Admiral of the Fleet Louis Alexander Mountbatten, 1st Marquess of Milford Haven, GCB, GCVO, KCMG, PC (24 May 1854, Graz – 11 September 1921, London), British naval officer and German nobleman closely related to the British royal family. Born Prince Ludwig Alexander von Battenberg, the eldest son of the morganatic marriage between Prince Alexander of Hesse and by Rhine and Countess Julia von Hauke. He was closely related to many of Europe's royal families, and became especially close with that of Queen Vicoria after her second eldest daughter, Alice, married his cousin Prince Louis of Hesse. At the age of fourteen he joined the Royal Navy and thus became a naturalized British subject. In the coming decades, he gladly welcomed any assignment that would help him acquire the many necessary skills of naval warfare and demonstrate to his superiors his devotion to a naval career, while eschewing any promotion or honor that might give the impression of being undeserved, the result of the influence of his royal connections. After many far-flung postings and increasingly prestigious commands, by 1904, he had risen to the rank of rear admiral.

Prince Louis, 1910.
Prince Louis, 1910.

In 1912, after a naval career lasting more than forty years, he was appointed First Sea Lord, the professional head of the United Kingdom's Royal Navy. With the approach of World War I, together with the First Lord of the Admiralty, Winston Churchill, he took steps to ready the British fleet for the coming conflict. But there had been grumblings about his German heritage for some time, and after the commencement of hostilities, with the rapid rise of anti-German sentiment among the British public, the press, and with resentment even being stirred by others in the Admiralty, Churchill asked for his resignation in October of 1914.

In the summer of 1917, in the thick of war and the height of anti-German feeling, King George V changed the name of the British royal house from Saxe-Coburg and Gotha to Windsor. At the same time, he and all his British relatives relinquished their German titles and styles, and adopted British-sounding surnames. The King compensated his male relatives by creating them British peers. Prince Louis was made Marquess of Milford Haven, Earl of Medina, and Viscount Alderney, and he and his three younger children took on a new surname, transforming Battenberg into a more English-sounding Mountbatten.

Prince Louis, 1909.
Princess Victoria of Battenberg, 1907.

In 1884, Louis had married his first cousin once removed, Princess Victoria of Hesse and by Rhine (Victoria Alberta Elisabeth Mathilde Marie; 5 April 1863 – 24 September 1950). Victoria was the eldest child of Princess Alice, herself the second daughter of Queen Victoria and Prince Albert. Athe age of fifteen, after the death of two of her siblings, then the death of her mother, Victoria, as the eldest child, assumed the role of mother to the younger children and of companion to her father. She later wrote, "My mother's death was an irreparable loss ... My childhood ended with her death, for I became the eldest and most responsible." Much later she suffered many more family tragedies, including the murder of her two sisters, Empress Alexandra and Grand Duchess Elisabeth, during the Russian Revolution, as well as the air crash of 1937 that devastated the Grand Ducal family of Hesse; she lost her sister-in-law, nephew, granddaughter, and two great-grandsons. Then her elder son died the following year of bone cancer. Through it all, she was the backbone of the family.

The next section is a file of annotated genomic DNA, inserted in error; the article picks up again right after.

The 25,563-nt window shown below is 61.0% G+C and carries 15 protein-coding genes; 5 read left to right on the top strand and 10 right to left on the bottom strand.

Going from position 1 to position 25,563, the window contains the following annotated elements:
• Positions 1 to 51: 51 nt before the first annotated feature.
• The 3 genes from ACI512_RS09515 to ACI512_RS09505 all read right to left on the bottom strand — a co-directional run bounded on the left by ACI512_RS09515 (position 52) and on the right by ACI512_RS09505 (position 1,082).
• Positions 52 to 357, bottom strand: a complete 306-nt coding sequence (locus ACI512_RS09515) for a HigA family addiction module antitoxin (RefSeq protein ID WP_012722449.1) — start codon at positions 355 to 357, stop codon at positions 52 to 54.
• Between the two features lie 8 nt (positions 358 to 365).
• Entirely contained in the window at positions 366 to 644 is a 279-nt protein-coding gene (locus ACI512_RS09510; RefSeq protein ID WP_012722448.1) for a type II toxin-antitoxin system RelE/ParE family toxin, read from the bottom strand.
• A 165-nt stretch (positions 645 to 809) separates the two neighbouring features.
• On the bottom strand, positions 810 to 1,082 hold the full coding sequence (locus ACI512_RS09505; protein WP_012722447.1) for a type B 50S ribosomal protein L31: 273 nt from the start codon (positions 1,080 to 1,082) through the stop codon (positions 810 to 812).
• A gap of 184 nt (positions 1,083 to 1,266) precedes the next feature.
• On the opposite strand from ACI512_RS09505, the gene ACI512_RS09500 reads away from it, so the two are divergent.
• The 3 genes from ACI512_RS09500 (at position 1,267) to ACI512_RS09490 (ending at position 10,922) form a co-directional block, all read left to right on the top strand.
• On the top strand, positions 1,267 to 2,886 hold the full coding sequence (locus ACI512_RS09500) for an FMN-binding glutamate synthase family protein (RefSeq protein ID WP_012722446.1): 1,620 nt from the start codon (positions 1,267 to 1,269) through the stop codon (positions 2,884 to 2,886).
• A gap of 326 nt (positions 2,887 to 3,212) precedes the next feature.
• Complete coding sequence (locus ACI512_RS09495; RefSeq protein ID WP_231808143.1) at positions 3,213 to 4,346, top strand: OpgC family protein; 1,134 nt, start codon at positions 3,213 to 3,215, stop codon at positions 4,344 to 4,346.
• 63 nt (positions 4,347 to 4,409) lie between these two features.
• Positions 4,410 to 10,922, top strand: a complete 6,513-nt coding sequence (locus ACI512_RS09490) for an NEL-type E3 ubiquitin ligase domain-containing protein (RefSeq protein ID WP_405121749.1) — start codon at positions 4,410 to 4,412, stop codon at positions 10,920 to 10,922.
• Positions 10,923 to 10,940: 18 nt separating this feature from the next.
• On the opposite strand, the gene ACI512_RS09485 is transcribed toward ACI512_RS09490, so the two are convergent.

Victoria Mountbatten, the Dowager Marchioness of Milford Haven, 1923.

She and Louis had a happy marriage, though with much travel and separation because of his naval career. They had four children:

Alice (Victoria Alice Elizabeth Julia Marie; 25 February 1885 – 5 December 1969), who, in 1903, married Prince Andrew of Greece, with whom she would have four daughters - all would go on to marry German princes - and, later, they would be the parents of the present Duke of Edinburgh. (Born Prince Philip of Greece and Denmark, he adopted the name Mountbatten before his marriage to the future Queen.)

Louise (Louise Alexandra Marie Irene; 13 July 1889 – 7 March 1965), who married, as his second wife, the future King Gustaf VI Adolf of Sweden in 1923, and became Queen of Sweden after his accession in 1950.

George, 2nd Marquess of Milford Haven, GCVO (George Louis Victor Henry Serge Mountbatten; 6 December 1892 – 8 April 1938), who married Countess Nadejda Mikhailovna de Torby, morganatic daughter of Grand Duke Michael Mikhailovich in 1916. They had two children before his early death.

Admiral of the Fleet Louis, 1st Earl Mountbatten of Burma (Louis Francis Albert Victor Nicholas Mountbatten; 25 June 1900 – 27 August 1979), British Royal Navy officer and statesman, uncle of Prince Philip, Duke of Edinburgh, and second cousin once removed of Queen Elizabeth II. During the Second World War, he was Supreme Allied Commander, South East Asia Command (1943–1946). He was the last Viceroy of India and the first Governor-General of independent India. He married heiress Edwina Ashley in 1922 and they had two daughters together.

Princess Andrew of Greece and Denmark, 1907.
De László at work on the portrait above, with the model and her husband.
Her husband, Prince Andrew of Greece and Denmark, 1913.
Princess Andrew, 1907.
Princess Andrew, 1922.
Princess Andrew, 1922. It's believed that this portrait and the one above were completed on the same day.
George Mountbatten, 2nd Marquess of Milford Haven, 1924.
Lord Louis Mountbatten, 1924.
Lord Louis, 1925.
His wife, Edwina, Lady Mountbatten, 1923. This appears to be a sketch for the following portrait.
Lady Mountbatten, 1923. Posed in her wedding gown; the event had been celebrated the year before.
Lady Mountbatten, 1924.
Princess Louise of Battenberg, 1907.
Princess Louise, 1907.